It’s a pity that the US, like other western countries, has not yet found the courage or political will to overcome the inertia inherent in the nuclear establishment, which is committed to the Pressurised Light Water Reactor and the uranium–plutonium fuel cycle.   Coming from the UK, I’ve seen many examples over the years where pioneering research is done by underfunded organisations, only to be developed by other better placed countries.  It’s a symptom of the West’s debt-burdened economic decadence in the face of the challenge of the Far East, but in fifty years time, if all goes well, we’ll thank the Chinese for picking up and developing ORNL’s 50 year old Liquid Fluoride Reactor research, even if we have to pay the licence fees to China for our neighbourhood power station.

Although there are some signs of increasing openness, and their thorium programme is a good example, it’s also worrying that the Chinese, as communists, do not have a fully representative form of government.  I sincerely hope that the Chinese thorium programme doesn't get caught up in some sort of revolutionary “Chinese Spring” that could set their programme back decades.

Here are some other posts that might interest you if you have read this far.

An outline of the Chinese thorium program given by Kun Chen,Professor and Deputy Director, Department of Nuclear Safety and Engineering, Shanghai Institute of Applied Physics.

A detailed review of Robert Hargraves' book "Thorium- energy cheaper than coal".

China has a virtual monopoly on the production of rare earth elements of which process thorium is a byproduct.

Monday, 10 June 2013

Horace Preedy - A Tribute

Horace Preedy on his 107th birthday
Dad was born on 17th January 1906, in East Ham, the third of four children. At the age of three he caught diphtheria and was taken to hospital in a hansom cab. He survived but contracted a heart murmur for which he was grateful later.

He left school at fourteen and worked for a while as an apprentice painter and decorator.  He progressed to working in the City, starting as a messenger then as a clerk for a firm of stockbrokers. Here he met Mum and she recalled the event in the reminiscences that she wrote at the age of 91. She says:-

“There was one customer who fancied the country girl who served him in the teashop at Stratford Broadway where she worked and asked if he could see her after work. The other girls asked his name. She said she didn’t know and they laughed and teased her saying, “It’s not Horace is it?” At their next meeting she asked him his name, “It’s not Horace is it?”, she said. He burst out laughing and said that it was. She said “I can’t call you that! Don’t you have any other names?”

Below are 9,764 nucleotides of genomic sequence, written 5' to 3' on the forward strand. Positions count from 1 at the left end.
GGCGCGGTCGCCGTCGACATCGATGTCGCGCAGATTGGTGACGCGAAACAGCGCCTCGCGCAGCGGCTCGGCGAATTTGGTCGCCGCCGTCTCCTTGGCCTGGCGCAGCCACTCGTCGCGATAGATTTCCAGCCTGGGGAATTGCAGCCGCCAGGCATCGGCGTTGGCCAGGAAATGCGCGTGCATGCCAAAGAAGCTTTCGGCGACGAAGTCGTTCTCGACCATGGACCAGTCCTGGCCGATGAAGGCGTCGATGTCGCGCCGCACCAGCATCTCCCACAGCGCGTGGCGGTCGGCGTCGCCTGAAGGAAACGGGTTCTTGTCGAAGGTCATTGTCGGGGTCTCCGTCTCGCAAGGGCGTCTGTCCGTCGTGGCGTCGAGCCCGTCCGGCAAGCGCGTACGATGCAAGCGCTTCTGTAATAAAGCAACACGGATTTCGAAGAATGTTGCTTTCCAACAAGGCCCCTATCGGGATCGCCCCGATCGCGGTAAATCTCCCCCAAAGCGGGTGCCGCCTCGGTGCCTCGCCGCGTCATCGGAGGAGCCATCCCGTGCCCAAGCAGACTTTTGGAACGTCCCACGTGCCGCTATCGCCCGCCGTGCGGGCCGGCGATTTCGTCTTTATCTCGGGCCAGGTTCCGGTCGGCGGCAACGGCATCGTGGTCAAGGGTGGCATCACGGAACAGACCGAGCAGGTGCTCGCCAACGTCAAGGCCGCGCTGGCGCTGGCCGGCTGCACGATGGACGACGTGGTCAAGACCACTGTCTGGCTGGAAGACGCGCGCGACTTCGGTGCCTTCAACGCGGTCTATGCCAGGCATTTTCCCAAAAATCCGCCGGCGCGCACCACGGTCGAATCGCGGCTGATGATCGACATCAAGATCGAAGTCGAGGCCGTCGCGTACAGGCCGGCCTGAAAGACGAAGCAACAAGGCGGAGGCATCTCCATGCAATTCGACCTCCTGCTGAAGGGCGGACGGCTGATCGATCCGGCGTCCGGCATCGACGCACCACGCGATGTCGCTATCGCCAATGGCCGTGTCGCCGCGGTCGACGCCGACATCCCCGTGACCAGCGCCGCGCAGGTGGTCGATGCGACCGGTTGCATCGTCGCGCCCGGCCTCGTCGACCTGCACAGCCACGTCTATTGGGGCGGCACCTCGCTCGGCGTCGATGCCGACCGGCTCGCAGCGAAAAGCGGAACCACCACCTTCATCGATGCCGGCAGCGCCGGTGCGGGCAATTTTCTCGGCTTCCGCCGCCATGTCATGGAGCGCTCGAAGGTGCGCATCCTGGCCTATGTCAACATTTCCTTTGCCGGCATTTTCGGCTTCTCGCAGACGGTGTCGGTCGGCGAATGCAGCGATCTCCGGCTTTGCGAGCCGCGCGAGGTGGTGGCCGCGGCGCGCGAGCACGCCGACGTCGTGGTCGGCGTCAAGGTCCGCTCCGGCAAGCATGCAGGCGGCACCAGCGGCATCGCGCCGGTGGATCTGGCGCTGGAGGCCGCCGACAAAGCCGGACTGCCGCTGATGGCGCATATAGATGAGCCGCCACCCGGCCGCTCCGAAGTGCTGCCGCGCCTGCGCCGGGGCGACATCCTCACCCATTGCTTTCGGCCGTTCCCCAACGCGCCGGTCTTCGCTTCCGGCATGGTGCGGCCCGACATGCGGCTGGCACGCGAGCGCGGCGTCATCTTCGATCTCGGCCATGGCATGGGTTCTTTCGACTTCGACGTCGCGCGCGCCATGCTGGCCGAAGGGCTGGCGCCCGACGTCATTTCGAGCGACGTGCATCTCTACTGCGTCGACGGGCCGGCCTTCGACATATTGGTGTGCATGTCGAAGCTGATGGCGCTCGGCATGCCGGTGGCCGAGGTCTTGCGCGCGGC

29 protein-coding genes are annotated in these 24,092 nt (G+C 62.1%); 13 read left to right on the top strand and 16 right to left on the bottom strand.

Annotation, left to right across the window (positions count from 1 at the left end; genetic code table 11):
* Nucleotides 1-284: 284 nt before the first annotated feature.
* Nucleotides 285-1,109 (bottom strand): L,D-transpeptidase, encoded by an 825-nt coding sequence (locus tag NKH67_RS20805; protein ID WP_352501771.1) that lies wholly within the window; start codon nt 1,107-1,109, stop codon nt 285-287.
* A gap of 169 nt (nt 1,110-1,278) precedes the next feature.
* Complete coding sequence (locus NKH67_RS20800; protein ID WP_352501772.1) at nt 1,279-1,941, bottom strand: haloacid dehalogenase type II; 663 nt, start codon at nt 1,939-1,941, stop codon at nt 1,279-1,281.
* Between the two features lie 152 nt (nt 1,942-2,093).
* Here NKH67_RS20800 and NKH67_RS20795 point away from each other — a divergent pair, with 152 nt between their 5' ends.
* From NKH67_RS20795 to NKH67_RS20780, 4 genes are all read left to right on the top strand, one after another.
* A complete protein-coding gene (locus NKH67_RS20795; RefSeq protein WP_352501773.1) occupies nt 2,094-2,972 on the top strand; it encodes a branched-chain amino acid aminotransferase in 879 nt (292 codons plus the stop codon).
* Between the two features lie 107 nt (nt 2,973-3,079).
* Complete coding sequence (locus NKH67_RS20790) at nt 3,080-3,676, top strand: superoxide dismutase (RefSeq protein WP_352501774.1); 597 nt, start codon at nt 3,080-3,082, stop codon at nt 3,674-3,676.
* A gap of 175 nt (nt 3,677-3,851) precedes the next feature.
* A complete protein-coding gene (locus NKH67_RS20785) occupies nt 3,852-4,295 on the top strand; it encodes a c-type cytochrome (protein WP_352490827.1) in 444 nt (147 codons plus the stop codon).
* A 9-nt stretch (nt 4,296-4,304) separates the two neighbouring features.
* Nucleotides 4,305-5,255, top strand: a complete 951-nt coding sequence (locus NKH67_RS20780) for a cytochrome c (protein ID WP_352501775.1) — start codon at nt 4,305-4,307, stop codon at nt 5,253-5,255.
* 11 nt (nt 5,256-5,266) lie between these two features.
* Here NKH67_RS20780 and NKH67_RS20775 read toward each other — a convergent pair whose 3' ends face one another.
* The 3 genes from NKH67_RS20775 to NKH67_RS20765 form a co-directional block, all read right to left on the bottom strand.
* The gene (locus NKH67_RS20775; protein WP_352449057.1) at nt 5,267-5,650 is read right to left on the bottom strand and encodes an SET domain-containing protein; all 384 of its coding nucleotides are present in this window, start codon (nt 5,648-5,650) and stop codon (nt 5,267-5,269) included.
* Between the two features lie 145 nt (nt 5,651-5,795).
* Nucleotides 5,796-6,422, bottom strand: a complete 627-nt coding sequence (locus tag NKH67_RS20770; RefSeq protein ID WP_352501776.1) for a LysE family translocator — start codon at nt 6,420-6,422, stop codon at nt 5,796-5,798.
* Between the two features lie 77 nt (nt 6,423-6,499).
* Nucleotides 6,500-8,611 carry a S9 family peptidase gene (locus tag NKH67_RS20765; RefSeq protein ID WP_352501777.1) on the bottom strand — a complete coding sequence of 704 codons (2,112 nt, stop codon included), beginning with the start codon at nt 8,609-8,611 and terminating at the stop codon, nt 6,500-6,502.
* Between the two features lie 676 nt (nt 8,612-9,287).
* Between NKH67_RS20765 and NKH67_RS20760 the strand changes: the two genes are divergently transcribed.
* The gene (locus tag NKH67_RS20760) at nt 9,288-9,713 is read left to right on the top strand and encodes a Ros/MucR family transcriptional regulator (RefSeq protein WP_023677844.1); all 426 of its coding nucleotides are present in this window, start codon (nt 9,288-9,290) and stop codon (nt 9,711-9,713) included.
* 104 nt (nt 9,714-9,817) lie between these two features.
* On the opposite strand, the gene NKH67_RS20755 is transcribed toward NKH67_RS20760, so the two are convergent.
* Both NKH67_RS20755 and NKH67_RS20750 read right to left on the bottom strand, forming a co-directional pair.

He told her that his other names were Horace Robert Arthur, and so Bob was chosen, and he remained Bob in the office for years.”

They were married in Chingford in June 1935, and in the late thirties they lived in a bungalow in Billericay, owned by Horace’s parents, on a third of an acre, with a garden lovingly tended by Horace. They had two dogs and they used to play badminton and tennis at the local club. They’d achieved the dream life style of a young couple in the 1930’s and the only thing missing was a child or two.

A year and a half later the slump of the thirties had caught up with the City and Horace, always cautious, was concerned that he might be next to be sacked: so he took a part-time job with the GPO in the Brentwood Telephone Exchange. Some days he would come home from the City and then cycle six miles to the Exchange for an evening’s work. In August 1939, after a year’s probation, his status as a civil servant became permanent. He left his job in the Stock Brokers and went to work as a telephonist.

On 3rd September 1939 war was declared. He continued to work as a telephonist, frequently riding his bike to work at night whilst air raids were in progress. In 1942 he was drafted into the Signals Regiment and was well behind the front lines as the invasion advanced across France in 1944.

He liked to tell the story that in 1944 his unit was due to be sent to Burma. Dad was 38 at the time. The doctor who examined him at the medical looked at his papers, in which he was classified as A1, and said,

“You don’t want to go do you?” He certainly didn’t want to be sent to fight the Japanese in the jungles of Burma so he said “ No sir!” .
The doctor said “You have a heart murmur, but it’s well compensated and nothing to worry about,” and classified him C3. This meant that he was unfit for tropical service! It was a lucky escape because there were few survivors from his unit after their tour of duty!

The bungalow in Billericay was sold during the war and Mum, by now pregnant with Brenda, was sleeping on her brother’s sofa. Brenda was born in October 1944. Accommodation was very scarce by the end of the war and in the winter of 1944 Mum and Dad found a few rooms to rent in Westcliff on Sea, where they lived for the next 38 years.